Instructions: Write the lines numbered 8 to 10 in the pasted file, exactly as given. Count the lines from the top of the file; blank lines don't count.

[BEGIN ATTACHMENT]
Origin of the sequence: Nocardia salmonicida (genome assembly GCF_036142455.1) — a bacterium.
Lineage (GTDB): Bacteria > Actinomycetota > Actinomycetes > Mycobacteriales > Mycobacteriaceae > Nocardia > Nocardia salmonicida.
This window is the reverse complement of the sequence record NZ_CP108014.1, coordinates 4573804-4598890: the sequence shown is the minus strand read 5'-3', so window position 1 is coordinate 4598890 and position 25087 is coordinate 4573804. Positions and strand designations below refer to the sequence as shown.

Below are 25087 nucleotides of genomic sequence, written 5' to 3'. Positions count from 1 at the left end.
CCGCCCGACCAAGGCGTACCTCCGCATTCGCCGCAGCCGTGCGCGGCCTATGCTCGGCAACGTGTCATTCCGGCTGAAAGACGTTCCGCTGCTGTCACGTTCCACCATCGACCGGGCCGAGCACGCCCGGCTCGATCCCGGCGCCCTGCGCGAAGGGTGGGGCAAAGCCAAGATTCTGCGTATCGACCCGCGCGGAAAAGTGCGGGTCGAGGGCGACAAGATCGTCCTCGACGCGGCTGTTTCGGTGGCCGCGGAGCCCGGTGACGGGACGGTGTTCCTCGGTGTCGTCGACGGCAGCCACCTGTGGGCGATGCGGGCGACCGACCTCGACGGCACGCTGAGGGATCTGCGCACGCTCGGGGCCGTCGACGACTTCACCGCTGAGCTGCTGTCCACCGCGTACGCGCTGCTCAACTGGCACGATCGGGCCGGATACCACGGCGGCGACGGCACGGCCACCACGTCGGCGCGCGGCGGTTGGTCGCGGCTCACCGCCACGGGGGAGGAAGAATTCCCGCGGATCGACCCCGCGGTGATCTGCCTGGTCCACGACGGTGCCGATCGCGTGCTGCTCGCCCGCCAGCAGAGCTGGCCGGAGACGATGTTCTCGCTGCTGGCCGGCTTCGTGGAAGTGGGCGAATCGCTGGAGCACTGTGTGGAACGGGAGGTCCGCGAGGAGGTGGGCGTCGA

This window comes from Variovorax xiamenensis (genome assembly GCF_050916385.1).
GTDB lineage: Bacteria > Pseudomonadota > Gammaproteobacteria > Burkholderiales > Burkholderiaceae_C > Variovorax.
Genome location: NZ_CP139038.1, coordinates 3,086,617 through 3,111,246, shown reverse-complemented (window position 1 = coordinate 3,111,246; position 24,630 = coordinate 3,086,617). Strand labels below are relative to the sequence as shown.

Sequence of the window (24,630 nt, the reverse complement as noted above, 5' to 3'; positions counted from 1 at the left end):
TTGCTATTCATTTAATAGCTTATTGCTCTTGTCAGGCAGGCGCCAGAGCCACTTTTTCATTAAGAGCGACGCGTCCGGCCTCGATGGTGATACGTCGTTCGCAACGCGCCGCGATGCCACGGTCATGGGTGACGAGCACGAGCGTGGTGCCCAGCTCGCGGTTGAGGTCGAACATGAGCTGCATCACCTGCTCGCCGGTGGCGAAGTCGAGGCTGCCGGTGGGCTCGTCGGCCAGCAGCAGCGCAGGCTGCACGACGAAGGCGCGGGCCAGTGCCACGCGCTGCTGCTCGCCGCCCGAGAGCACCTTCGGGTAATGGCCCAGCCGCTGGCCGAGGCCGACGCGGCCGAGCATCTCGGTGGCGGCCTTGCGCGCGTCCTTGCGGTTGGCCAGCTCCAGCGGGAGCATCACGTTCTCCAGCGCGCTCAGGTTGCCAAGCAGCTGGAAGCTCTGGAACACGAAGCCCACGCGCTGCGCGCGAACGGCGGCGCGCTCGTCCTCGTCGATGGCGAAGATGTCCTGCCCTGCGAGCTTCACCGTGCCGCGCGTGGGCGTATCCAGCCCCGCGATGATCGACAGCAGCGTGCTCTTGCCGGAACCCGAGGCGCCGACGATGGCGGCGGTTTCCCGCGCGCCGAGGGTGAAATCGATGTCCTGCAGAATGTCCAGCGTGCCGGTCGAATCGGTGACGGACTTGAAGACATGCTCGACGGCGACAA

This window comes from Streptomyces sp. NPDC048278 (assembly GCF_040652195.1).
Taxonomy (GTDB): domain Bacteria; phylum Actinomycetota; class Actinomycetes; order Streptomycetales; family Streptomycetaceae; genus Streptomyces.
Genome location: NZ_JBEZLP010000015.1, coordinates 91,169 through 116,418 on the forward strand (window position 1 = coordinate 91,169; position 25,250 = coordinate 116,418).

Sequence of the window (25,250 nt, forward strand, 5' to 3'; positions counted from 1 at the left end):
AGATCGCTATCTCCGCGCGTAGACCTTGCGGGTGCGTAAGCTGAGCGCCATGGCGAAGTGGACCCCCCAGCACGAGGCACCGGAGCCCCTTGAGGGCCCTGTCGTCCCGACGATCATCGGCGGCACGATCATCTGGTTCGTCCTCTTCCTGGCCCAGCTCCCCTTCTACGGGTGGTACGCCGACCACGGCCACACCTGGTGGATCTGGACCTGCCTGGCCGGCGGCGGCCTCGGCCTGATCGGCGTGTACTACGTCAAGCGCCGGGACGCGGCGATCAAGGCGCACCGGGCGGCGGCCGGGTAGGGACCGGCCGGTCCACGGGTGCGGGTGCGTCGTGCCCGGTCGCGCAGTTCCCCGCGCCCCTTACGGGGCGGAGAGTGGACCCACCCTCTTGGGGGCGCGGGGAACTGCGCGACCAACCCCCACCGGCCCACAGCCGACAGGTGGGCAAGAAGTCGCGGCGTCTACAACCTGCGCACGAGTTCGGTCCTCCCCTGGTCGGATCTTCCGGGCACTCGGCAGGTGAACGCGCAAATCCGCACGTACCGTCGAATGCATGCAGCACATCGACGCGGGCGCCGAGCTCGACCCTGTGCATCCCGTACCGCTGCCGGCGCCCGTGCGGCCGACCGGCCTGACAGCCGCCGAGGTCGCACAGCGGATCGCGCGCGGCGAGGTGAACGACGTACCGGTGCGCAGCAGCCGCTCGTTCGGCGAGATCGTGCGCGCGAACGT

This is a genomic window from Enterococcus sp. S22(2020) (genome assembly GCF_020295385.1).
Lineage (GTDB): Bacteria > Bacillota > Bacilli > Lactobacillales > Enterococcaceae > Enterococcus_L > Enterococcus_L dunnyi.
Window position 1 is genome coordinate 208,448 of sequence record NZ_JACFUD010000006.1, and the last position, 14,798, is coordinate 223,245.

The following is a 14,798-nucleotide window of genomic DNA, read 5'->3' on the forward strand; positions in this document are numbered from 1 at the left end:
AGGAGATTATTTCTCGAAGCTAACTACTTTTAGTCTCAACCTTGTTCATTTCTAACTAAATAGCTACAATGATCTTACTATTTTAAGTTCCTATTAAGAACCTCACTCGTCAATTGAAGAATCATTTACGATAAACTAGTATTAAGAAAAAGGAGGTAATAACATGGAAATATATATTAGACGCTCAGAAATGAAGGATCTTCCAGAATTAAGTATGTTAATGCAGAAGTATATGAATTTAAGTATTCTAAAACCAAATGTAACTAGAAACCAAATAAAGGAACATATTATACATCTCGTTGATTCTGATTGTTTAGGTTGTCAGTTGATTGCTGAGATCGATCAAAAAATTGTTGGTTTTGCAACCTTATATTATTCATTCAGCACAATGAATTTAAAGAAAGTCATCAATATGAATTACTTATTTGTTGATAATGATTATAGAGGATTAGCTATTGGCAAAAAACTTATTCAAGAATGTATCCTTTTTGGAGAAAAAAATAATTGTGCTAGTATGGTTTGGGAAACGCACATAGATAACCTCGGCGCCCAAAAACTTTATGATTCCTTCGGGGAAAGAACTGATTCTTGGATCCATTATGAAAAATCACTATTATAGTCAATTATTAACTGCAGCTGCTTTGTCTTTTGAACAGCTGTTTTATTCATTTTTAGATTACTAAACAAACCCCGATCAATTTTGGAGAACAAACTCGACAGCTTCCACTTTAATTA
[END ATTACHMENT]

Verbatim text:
Genome location: NZ_CP139038.1, coordinates 3,086,617 through 3,111,246, shown reverse-complemented (window position 1 = coordinate 3,111,246; position 24,630 = coordinate 3,086,617). Strand labels below are relative to the sequence as shown.

Sequence of the window (24,630 nt, the reverse complement as noted above, 5' to 3'; positions counted from 1 at the left end):
TTGCTATTCATTTAATAGCTTATTGCTCTTGTCAGGCAGGCGCCAGAGCCACTTTTTCATTAAGAGCGACGCGTCCGGCCTCGATGGTGATACGTCGTTCGCAACGCGCCGCGATGCCACGGTCATGGGTGACGAGCACGAGCGTGGTGCCCAGCTCGCGGTTGAGGTCGAACATGAGCTGCATCACCTGCTCGCCGGTGGCGAAGTCGAGGCTGCCGGTGGGCTCGTCGGCCAGCAGCAGCGCAGGCTGCACGACGAAGGCGCGGGCCAGTGCCACGCGCTGCTGCTCGCCGCCCGAGAGCACCTTCGGGTAATGGCCCAGCCGCTGGCCGAGGCCGACGCGGCCGAGCATCTCGGTGGCGGCCTTGCGCGCGTCCTTGCGGTTGGCCAGCTCCAGCGGGAGCATCACGTTCTCCAGCGCGCTCAGGTTGCCAAGCAGCTGGAAGCTCTGGAACACGAAGCCCACGCGCTGCGCGCGAACGGCGGCGCGCTCGTCCTCGTCGATGGCGAAGATGTCCTGCCCTGCGAGCTTCACCGTGCCGCGCGTGGGCGTATCCAGCCCCGCGATGATCGACAGCAGCGTGCTCTTGCCGGAACCCGAGGCGCCGACGATGGCGGCGGTTTCCCGCGCGCCGAGGGTGAAATCGATGTCCTGCAGAATGTCCAGCGTGCCGGTCGAATCGGTGACGGACTTGAAGACATGCTCGACGGCGACAA